5. TW could do great stuff with the captive, generally non-tech saavy audience of AOL if they had a clue about the future of media distribution. People want to pay for digital downloads as long as the price is right and you don’t DRM them to death. It can also promote your other properties if done right. But I get the sense (just like Sony) that you have one division producing the content and being scared of getting ripped off so the other is left in the digital dark age. Meanwhile the customer doesn’t get what they want and the company loses their money.

  6. I meant, as a sinking ship it is basically worthless for any prospective buyer. I don’t think the premium that TW would want for AOL cannot be justified by any buyer. I think AOL will bleed to its demise if nothing happens in the short term.

  7. AOL is not worthless. The company still generates over $1 billion of cash a year, and even if management did absolutely nothing to stem the subscriber bleed, it would continue to generate significant cash flow for many years.

    The company needs to continue to migrate its business from dial-up subscriptions to the web, and to save itself for the long term, it needs to do this aggressively and without regard for near-term cash-flow consequences. At the right price, the company would be an ideal LBO. Once private, the business model could be retooled and the company refocused. Then it could be taken public or sold to any number of potential buyers (Diller, Rupert, Microsoft, Google, and others come to mind).

    Unfortunately, none of the above can happen within a public conglomerate that is hyper-focused on near-term cash flow performance in order to get its own stock moving again.

  8. Henry,

    To come back to your last question. Let me reply with a question.

    What self-respecting company would want to buy AOL, and for what reason?

    TW still thinks AOL still has some value, and Google thought so too. But Google made an opportunistic investment rather than to go for the all out effort. AOL is a sinking ship. It is basically worthless. The historical charge some time back that TW took on AOL (I believe somewhere in the $40B range) was just one big warning that most of the investment industry still doesn’t understand

  9. The merger failed because of the vast differences between old and new economy, internet versus brick and mortar.

    The corporate identity of AOL was not one that the TW people wanted to make their own, while the AOL people in effect became the buyers, thus breathed a more hautain air.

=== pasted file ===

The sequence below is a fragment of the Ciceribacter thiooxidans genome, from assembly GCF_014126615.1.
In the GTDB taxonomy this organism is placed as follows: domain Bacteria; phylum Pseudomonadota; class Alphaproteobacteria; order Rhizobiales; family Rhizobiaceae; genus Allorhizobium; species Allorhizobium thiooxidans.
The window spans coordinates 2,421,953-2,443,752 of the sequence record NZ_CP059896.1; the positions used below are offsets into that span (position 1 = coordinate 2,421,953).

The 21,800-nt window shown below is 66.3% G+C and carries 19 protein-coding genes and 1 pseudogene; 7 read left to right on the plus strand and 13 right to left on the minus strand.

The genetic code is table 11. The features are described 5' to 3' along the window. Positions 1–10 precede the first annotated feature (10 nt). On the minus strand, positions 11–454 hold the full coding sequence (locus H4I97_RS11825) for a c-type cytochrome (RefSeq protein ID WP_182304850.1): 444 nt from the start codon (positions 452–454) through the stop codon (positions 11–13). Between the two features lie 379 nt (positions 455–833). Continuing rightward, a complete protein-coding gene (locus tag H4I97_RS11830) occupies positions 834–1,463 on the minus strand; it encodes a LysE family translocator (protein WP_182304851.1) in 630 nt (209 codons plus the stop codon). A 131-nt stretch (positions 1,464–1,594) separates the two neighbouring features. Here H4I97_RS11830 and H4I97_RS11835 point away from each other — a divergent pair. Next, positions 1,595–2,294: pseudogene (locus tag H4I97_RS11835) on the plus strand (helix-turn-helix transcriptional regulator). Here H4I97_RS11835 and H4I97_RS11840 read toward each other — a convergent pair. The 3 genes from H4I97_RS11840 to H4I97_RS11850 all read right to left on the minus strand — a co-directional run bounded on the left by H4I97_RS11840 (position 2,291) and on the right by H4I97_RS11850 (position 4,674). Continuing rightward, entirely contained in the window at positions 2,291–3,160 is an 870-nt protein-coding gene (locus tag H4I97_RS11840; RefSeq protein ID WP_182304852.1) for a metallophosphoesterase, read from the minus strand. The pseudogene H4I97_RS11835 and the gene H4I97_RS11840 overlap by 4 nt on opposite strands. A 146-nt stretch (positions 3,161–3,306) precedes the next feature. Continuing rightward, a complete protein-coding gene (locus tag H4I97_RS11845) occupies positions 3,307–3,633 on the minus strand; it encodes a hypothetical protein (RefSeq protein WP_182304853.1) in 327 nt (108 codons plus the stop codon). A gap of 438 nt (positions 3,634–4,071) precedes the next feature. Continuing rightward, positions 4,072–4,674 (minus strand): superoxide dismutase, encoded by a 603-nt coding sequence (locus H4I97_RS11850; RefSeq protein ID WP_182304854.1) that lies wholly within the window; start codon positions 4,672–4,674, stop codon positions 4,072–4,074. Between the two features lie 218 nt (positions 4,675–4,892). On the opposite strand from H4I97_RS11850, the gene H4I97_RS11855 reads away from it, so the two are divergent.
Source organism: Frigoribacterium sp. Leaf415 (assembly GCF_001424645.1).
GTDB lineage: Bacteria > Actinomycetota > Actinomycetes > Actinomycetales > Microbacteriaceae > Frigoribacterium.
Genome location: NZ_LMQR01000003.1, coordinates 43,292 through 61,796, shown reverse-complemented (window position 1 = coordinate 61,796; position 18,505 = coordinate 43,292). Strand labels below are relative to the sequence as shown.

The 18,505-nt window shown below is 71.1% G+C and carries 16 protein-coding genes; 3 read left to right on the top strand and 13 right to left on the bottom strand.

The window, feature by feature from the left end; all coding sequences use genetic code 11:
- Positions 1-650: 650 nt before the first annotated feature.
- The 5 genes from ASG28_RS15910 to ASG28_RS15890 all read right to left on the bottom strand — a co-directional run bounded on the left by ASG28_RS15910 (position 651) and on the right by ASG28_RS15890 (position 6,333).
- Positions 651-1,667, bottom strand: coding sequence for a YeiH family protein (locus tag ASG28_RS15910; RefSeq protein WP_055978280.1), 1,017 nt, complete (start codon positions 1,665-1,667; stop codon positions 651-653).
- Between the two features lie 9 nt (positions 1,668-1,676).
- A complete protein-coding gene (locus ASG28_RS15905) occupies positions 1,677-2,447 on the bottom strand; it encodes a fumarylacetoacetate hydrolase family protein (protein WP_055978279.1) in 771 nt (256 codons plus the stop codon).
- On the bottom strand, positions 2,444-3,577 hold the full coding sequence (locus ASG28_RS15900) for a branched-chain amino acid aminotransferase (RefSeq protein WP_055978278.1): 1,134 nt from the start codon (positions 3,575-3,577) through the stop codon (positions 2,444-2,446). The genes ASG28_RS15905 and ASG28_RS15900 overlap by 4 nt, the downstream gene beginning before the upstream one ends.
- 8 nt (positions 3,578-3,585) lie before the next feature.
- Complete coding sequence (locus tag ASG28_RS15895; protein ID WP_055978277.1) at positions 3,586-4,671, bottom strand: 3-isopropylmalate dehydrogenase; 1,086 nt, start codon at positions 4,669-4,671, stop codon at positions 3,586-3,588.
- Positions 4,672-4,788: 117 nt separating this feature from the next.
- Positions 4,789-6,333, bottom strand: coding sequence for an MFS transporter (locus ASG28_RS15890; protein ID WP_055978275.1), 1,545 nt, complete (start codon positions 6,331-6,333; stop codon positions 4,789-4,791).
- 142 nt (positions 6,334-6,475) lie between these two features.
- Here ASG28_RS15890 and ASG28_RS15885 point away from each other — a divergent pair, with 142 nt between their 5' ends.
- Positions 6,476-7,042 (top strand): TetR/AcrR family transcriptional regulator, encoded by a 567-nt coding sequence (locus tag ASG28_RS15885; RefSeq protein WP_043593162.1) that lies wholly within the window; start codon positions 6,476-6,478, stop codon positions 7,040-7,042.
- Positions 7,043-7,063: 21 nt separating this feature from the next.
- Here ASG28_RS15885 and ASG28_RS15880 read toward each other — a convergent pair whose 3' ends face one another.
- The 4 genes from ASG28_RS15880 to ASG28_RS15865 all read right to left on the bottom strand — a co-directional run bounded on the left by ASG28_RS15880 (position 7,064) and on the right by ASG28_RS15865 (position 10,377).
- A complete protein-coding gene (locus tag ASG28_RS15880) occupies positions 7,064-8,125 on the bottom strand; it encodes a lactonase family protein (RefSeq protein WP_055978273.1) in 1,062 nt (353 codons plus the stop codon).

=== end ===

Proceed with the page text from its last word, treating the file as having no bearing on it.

Last but not least, AOL’s business model was a great one at it’s heydays. But everybody knew that the dial-up empire would crumble one day. Well, everybody except Gerald Levin (then TW’s CEO). The value proposition that came with the merger (synergies, alliances, harmonies, whatever) proved to be build on quicksand.

    Even if the internet and telecom bubble wouldn’t have bust, AOL/TW was bound to fail.

  10. I think there are three main explanations why the merger failed:

    1) AOL was and still is a closed garden based on dial-up access. Back in those times, AOL was very optimistic they would be able to expand to broadband, but neither cable nor telcos gave a damn about AOL. Thus, AOL started losing dial-up customers to broadband and is bleeding close to 0.8 million customers a quarter.

    2) TW was not a company with idealistic views. The top-rank people at TW were very smart, but full of vanity and personal ambitions. These weaknesses of human nature resulted in jealousy and highlighted power struggle to satisfy those ambitions and no one really cared to do what made sense.

    3) When is it right to merge assets of two businesses? The benefits of merger can be seen (apart from cost cutting) in cross-promotion and/or cross-integration. AOL-TW had plenty of cross-promotion, but it’s nothing and (is much easier to accomplish through partnership) as compared to deep cross-integration. The latter never really happened. People there struggled for power and hardly worked together to come up and execute on good ideas.

  11. Like the article said, not only was AOL a bogus deal, but it was also wrong of Time to buy Warner. Movie companies do not make money. This is what has me worried about GE and Immelts dumb move to buy Universal. CBS should have never bought Parcom and Columbia has got bounced around between Coke and Sony.